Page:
Turmeric Citrus Salmon
Have you ever considered the relationship of food, eating, and cooking to personal health and wellness?
“Though there are few peer-reviewed publications, grant monies, books, or biomedical journals entitled “culinary medicine,” there are thousands of peer-reviewed publications, found mainly in mainstream medical journals that form its published research base.
Culinary Medicine, what is it in the modern sense?
Culinary medicine is not nutrition, dietetics, or preventive, integrative, or internal medicine, nor is it the culinary arts or food science. It does not have a single dietary philosophy; it does not reject prescription medication; it is not simply about good cooking, flavors or aromas; nor is it solely about the food matrices in which micronutrients, phytonutrients, and macronutrients are found.
Instead, culinary medicine is a new evidence-based field in medicine that blends the art of food and cooking with the science of medicine. Culinary medicine is aimed at helping people reach good personal medical decisions about accessing and eating high-quality meals that help prevent and treat disease and restore well-being.
A practical discipline, culinary medicine is unconcerned with the hypothetical case, and instead concerned with the patient in immediate need, who asks, “What do I eat for my condition?” As food is condition-specific, the same diet does not work for everyone. Different clinical conditions require different meals, foods, and beverages.
Culinary medicine attempts to improve the patient’s condition with what she or he regularly eats and drinks. Special attention is given to how food works in the body as well as to the sociocultural and pleasurable aspects of eating and cooking. The objective of culinary medicine is to attempt to empower the patient to care for herself or himself safely, effectively, and happily with food and beverage as a primary care technique.” … Excerpt taken from https://www.ncbi.nlm.nih.gov/pmc/articles/PMC4739343/
Our desire and need for more healthy food options and choices collide as we battle an unknown and unseen disease globally. As such we believe it is an opportune time to share some knowledge passed down in our family and that exists in varying forms the world over of how we can use medicinal herbs in our cooking to help maintain good health while giving our bodies needed elements to do its work.
I must say that I am loving this new trend as revives our enthusiasm for additive-free organic food, home gardening, supporting local agriculture, buying and supporting local economies including farmers’ markets while ensuring wealth gets to stay among the general populace.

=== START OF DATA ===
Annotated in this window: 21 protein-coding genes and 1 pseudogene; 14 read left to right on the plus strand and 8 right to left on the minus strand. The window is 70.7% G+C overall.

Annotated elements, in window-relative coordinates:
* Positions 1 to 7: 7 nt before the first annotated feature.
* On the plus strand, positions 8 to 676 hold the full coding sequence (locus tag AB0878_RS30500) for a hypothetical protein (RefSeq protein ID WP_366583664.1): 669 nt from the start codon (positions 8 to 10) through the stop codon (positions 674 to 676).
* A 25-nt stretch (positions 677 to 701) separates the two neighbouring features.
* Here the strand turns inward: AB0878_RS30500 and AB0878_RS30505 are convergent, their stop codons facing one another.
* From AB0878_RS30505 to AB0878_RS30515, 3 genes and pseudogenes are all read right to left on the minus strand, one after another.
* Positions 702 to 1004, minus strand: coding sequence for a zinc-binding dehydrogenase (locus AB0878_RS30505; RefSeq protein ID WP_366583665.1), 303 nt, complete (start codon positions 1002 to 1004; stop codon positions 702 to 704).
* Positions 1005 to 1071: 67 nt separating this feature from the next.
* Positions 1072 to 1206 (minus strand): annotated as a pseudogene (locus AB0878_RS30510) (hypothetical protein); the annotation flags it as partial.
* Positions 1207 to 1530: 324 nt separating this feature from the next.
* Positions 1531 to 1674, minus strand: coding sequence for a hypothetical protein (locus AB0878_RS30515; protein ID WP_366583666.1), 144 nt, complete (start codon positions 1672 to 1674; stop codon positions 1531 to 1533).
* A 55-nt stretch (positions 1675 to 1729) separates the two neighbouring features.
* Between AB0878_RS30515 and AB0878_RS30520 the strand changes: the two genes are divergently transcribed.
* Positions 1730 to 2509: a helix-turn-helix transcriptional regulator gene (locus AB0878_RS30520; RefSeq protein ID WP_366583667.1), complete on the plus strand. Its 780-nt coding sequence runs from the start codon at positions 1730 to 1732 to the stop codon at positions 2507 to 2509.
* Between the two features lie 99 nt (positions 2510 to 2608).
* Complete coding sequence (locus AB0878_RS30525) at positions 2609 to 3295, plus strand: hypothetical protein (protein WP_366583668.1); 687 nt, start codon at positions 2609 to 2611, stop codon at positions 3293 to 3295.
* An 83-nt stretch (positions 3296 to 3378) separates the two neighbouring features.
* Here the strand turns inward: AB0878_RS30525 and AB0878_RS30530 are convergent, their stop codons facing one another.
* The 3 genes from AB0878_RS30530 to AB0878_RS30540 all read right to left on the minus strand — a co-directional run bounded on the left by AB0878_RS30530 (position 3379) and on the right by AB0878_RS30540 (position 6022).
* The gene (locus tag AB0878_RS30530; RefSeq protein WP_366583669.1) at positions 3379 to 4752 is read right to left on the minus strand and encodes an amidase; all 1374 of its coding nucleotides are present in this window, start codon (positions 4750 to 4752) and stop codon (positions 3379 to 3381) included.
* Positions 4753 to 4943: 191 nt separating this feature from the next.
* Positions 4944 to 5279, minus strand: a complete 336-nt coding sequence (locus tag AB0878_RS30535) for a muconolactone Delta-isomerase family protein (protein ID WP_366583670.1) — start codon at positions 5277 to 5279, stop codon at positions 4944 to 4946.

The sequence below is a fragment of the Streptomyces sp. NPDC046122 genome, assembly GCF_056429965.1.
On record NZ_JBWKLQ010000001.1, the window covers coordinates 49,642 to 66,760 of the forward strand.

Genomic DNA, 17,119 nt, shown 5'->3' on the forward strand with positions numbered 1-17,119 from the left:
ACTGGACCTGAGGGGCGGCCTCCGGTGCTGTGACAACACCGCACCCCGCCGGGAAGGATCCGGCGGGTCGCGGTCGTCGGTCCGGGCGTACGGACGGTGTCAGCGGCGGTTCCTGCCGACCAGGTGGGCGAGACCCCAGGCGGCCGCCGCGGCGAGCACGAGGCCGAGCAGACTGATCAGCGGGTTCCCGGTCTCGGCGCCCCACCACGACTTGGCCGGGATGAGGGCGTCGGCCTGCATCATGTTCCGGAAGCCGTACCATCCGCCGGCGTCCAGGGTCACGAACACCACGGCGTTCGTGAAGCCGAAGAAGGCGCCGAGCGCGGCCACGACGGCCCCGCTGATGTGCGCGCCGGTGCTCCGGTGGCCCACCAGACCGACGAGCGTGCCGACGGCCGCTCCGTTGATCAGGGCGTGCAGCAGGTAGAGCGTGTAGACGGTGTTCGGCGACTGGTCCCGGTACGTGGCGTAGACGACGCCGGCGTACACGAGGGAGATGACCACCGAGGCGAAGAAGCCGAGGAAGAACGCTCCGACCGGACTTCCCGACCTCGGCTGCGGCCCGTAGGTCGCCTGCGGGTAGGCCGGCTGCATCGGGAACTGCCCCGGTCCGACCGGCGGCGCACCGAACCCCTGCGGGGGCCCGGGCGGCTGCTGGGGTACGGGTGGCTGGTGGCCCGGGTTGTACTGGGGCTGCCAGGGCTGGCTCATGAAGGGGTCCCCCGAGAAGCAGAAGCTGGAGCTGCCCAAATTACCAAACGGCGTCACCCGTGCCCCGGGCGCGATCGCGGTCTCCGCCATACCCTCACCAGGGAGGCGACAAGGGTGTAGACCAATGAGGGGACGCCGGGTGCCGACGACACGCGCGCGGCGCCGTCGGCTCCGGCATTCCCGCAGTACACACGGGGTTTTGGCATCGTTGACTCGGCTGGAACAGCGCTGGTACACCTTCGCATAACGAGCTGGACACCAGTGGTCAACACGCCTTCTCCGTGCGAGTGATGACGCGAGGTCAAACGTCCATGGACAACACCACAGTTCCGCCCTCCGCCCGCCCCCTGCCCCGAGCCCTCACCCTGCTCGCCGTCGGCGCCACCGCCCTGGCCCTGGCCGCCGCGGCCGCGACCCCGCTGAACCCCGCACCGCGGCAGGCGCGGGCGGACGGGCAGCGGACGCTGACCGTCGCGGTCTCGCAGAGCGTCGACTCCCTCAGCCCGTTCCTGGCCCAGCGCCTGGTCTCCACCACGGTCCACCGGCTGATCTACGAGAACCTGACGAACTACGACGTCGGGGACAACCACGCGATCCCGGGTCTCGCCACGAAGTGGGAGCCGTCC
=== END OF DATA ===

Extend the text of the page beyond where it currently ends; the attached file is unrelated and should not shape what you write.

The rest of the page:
Today while working with Salmon, we share how we use herbs that boost immunity, helps the body fight viral infections, neutralize acid among other benefits.
Poaching is considered to be one of the most healthy ways to prepare salmon, one of the most delicate, omega-rich fish, as it guarantees moist, tender flesh. This method is ideal for fillets.
Salmon can also be broiled, baked, smoked, fried, roasted or grilled. If you are unfamiliar with preparing salmon we have answered some frequently asked questions below.
How do we know when Salmon is finished cooking?
It will change from translucent (red or raw) to opaque (pink) as it cooks. After 6-8 minutes of cooking, check for doneness, by taking a sharp knife to peek into the thickest part. If the meat is beginning to flake, but still has a little translucency in the middle, it is done. It should not however, look raw.
Should you wash salmon before prepping for cooking?
Yes, or at least usually. I recommend quickly rinsing salmon fillets in cold running fresh water just before cooking. Then pat the fish dry with a paper towel. Very fresh salmon fillets do not benefit from a rinse, but salmon with a little, or a lot of age such as what you would get in the supermarket will benefit.
What is the white gunk that oozes out of salmon as it cooks?
The totally harmless, but wholly unappetizing white gunk that seeps out of salmon filets as they cook is just coagulated protein — also known as albumin. (Not to be confused with albumen from egg whites).
Some of the herbs and ingredients we will be using include turmeric, plantain peel powder, ginger, dried lime and lemon, sea salt, coriander, cumin, dried celery, oregano.
Turmeric Citrus Sweet Chili Salmon
2 tbsp Green onions
5/8 cup Flauriel sweet chili sauce
Baking & Spices:
1 Pinch Salt/black pepper/dried plantain peel powder
Orange peel powder
Turmeric n ginger blend
Cooking spray/olive oil
salmon fillets, skin on or off
In a baking dish, lay down salmon fillets in a row.
Combine the pinch of salt, black pepper, plantain peel powder and orange, turmeric ginger blend top with 2 tbsp Flauriel Sweet chili sauce.
For each fillet brush or rub with your fingers to coat fish with sauce evenly on top, bottom and sides.
Cover and let marinate in the fridge for at least 2 hours or overnight is the best (up to 24 hours).
Turn on oven’s broiler on High and position top oven rack 5″ – 6″ below the heat source.
Line large baking sheet with unbleached parchment paper, spray with cooking spray or brush parchment with oil and place salmon fillets skin side down (if any). Coat with remaining marinade from the dish (if any).
Broil for 8 minutes, rotating baking sheet once. Remove from the oven and brush top of each fillet with 2 tsp of Flauriel’s sweet chili sauce.
Return to the oven and broil for another 5 minutes or until salmon has caramelized.
Serve hot garnished with green onions, extra sauce (if desired) with your choice of starch and vegetables on the side.